Composite results of taking both long and shorts and introducing a Dow Theory based secular trend filter
In the previous two posts of this “Hamilton” saga (here and here) I analyzed what would have happened if I had taken either longs or shorts as per the primary bull and bear market signals given by the Dow Theory. I call it “Hamilton” saga, because 100 years ago Hamilton predicted that the Dow Theory could be successfully applied to any organized market. Not to just US stock indices. As I have written previously Hamilton was right. I am seeing his insight being proven right with markets such as SIL/GDX, SLV/GLD, TLT/IEF, and a long etc. Hopefully in the next few years (yes, this is a time consuming endeavor) I’ll be able to prove beyond any shade of doubt the universal applicability of the Dow Theory. Not just to many markets but also to many time frames which lends itself to a Dow Theory portfolio which, I contend, would outperform (at least as far as drawdown reduction in length and extent is concerned) most trend following hedge funds.
In this post, we will take a look at what would have happened to the pair USO (crude oil) and XLE (oil stocks) ETFs if we had applied the Dow Theory and would have been long and short as per the signals given.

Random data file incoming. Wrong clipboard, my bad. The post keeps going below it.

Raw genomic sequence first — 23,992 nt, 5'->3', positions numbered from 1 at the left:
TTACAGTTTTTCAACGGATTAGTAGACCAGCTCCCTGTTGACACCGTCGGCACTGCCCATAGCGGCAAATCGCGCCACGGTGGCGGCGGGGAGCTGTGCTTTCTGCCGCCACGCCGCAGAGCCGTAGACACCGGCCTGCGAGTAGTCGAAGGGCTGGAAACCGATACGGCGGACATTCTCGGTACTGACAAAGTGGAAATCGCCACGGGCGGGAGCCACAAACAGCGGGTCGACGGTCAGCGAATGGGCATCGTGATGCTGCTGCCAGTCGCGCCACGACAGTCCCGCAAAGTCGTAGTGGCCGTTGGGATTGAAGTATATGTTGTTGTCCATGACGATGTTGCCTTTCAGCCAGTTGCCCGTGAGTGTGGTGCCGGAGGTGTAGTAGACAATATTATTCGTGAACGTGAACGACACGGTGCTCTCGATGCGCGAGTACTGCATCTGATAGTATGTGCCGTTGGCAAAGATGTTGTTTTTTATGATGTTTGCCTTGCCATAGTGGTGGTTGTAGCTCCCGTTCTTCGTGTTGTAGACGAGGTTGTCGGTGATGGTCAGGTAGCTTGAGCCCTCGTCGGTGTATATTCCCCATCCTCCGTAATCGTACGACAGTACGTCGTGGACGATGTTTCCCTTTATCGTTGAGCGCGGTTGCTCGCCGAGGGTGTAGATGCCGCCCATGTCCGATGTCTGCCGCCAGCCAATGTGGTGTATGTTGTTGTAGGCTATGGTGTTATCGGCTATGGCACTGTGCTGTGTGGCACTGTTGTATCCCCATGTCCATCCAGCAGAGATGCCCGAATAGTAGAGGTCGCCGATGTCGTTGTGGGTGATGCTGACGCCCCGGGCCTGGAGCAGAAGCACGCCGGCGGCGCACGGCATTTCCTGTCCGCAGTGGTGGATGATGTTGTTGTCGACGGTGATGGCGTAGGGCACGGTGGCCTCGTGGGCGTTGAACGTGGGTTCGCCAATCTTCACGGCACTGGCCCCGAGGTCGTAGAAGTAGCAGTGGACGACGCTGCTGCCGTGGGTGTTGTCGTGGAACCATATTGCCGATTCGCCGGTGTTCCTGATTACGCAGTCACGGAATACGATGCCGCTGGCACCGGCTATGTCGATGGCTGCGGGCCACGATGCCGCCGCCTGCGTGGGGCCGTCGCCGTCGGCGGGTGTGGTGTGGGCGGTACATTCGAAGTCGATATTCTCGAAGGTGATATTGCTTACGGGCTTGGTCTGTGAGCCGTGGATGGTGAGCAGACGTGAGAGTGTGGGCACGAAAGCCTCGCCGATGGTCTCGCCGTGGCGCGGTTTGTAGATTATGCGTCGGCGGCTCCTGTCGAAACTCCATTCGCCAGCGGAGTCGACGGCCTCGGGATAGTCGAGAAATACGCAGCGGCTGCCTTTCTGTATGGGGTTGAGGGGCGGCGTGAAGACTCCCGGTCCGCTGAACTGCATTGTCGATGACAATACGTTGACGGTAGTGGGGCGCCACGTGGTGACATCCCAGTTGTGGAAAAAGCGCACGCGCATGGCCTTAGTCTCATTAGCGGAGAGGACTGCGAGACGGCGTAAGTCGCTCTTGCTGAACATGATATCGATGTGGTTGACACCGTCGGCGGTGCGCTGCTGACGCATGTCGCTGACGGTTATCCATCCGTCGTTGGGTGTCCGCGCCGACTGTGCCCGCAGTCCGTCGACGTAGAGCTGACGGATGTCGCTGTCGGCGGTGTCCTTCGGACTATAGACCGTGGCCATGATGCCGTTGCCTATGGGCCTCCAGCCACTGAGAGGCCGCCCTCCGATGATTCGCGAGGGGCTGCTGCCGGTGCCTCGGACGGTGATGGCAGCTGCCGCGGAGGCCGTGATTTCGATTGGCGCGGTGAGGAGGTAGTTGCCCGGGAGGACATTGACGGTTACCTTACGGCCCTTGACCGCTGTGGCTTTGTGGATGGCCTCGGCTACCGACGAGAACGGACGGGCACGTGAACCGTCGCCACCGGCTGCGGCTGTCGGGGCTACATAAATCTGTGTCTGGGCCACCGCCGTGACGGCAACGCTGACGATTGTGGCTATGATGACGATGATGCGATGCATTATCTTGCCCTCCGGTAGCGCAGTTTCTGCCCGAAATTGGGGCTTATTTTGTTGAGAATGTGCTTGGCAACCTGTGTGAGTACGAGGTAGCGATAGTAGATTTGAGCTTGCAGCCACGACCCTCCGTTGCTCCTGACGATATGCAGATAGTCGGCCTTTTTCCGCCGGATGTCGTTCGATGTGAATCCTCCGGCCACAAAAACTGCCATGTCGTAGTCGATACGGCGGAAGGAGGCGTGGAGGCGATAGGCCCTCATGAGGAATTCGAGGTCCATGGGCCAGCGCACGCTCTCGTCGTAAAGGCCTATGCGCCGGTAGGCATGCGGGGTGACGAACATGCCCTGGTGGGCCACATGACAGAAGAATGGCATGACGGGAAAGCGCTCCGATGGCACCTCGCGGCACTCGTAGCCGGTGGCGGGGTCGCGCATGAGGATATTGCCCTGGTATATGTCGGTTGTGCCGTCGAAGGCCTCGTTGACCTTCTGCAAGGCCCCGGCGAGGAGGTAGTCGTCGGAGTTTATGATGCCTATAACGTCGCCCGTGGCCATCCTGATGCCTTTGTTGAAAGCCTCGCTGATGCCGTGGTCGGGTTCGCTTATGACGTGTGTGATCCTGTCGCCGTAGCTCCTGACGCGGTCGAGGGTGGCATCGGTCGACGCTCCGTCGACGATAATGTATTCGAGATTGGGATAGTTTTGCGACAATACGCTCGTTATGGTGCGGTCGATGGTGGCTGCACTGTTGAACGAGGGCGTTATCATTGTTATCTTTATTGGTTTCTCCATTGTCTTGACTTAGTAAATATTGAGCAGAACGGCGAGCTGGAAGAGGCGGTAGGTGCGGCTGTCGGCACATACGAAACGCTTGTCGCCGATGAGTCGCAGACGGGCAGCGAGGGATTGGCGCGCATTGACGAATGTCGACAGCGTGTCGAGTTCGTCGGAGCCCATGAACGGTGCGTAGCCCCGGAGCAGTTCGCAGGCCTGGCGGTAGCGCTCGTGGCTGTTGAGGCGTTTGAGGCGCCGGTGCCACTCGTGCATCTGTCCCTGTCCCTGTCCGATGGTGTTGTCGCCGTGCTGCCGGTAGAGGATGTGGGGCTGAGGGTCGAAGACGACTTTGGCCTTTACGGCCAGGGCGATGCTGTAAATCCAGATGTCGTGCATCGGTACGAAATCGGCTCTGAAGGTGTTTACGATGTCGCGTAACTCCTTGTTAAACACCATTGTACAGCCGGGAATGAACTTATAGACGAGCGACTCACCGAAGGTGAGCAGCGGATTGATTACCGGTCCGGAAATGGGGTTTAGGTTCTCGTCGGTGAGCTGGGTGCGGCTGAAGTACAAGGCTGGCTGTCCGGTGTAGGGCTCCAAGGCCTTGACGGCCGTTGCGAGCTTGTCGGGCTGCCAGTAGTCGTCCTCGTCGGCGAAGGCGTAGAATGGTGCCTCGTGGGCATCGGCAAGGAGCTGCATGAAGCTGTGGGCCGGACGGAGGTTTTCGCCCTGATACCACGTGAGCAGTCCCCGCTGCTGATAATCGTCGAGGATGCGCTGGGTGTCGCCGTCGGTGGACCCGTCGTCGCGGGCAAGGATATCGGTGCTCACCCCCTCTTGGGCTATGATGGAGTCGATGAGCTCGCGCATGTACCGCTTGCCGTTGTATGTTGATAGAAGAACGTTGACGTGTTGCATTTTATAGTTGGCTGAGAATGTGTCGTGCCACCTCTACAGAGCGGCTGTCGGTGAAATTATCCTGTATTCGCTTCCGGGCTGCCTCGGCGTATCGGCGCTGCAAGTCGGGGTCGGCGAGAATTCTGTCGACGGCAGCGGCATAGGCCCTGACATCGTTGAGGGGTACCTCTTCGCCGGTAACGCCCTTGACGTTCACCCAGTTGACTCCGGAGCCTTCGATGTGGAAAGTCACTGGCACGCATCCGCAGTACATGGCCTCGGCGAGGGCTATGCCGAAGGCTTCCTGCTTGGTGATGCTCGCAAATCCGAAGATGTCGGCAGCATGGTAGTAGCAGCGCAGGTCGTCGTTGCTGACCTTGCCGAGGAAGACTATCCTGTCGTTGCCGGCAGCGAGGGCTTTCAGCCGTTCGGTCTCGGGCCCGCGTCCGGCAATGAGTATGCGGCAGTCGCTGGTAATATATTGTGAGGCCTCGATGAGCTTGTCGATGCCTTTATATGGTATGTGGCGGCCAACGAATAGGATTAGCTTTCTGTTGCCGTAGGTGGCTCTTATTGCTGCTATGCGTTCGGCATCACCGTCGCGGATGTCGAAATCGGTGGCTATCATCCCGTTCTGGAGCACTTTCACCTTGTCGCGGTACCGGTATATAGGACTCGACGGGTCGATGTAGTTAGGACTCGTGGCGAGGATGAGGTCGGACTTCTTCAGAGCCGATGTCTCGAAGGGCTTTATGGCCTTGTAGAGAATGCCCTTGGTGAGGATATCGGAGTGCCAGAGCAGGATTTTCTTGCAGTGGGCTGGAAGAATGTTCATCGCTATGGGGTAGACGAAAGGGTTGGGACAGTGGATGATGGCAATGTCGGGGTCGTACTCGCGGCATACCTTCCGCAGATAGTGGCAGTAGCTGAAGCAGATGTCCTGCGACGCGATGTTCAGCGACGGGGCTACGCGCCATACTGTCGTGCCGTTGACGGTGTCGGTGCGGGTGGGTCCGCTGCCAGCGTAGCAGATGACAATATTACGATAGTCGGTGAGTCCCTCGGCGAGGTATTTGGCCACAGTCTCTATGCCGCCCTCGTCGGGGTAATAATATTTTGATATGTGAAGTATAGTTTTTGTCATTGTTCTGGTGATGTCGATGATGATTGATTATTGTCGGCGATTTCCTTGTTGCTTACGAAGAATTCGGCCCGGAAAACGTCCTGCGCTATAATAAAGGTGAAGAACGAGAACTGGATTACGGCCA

In my model I start with a notional 100 and I compound according to the result of the trades taken.
The period tested spans from 2009 to 2019.
Here are the highlights of being both short and long:
1. Total trades taken: 11. Six longs and five shorts.
2. Maximum drawdown: -38.07% (from a peak of 106.5 to a trough of 65.95)
3. Maximum drawdown buy and hold: -64.33%
4. Final capital buy and hold (starting at 100): 90.93. Hence buy and hold lost for an allocation of 50% to each ETF ca. 9.1%. There were strong rallies but also strong declines with a global negative outcome.
5. Final capital Dow Theory (starting at 100): +165.19. Hence, by combining both long and shorts we obtain a higher absolute performance than by just having either longs (final capital of just 105.38) or shorts (final capital of 156.76). It is worth remembering that both longs and shorts when taken separately handsomely outperformed buy and hold. So the superiority of the Dow Theory is manifest either way one applies it.
Here you have the spreadsheet containing the trades. The spreadsheet contains the only long, only short and combined long/short trades which have been marked to help you find them: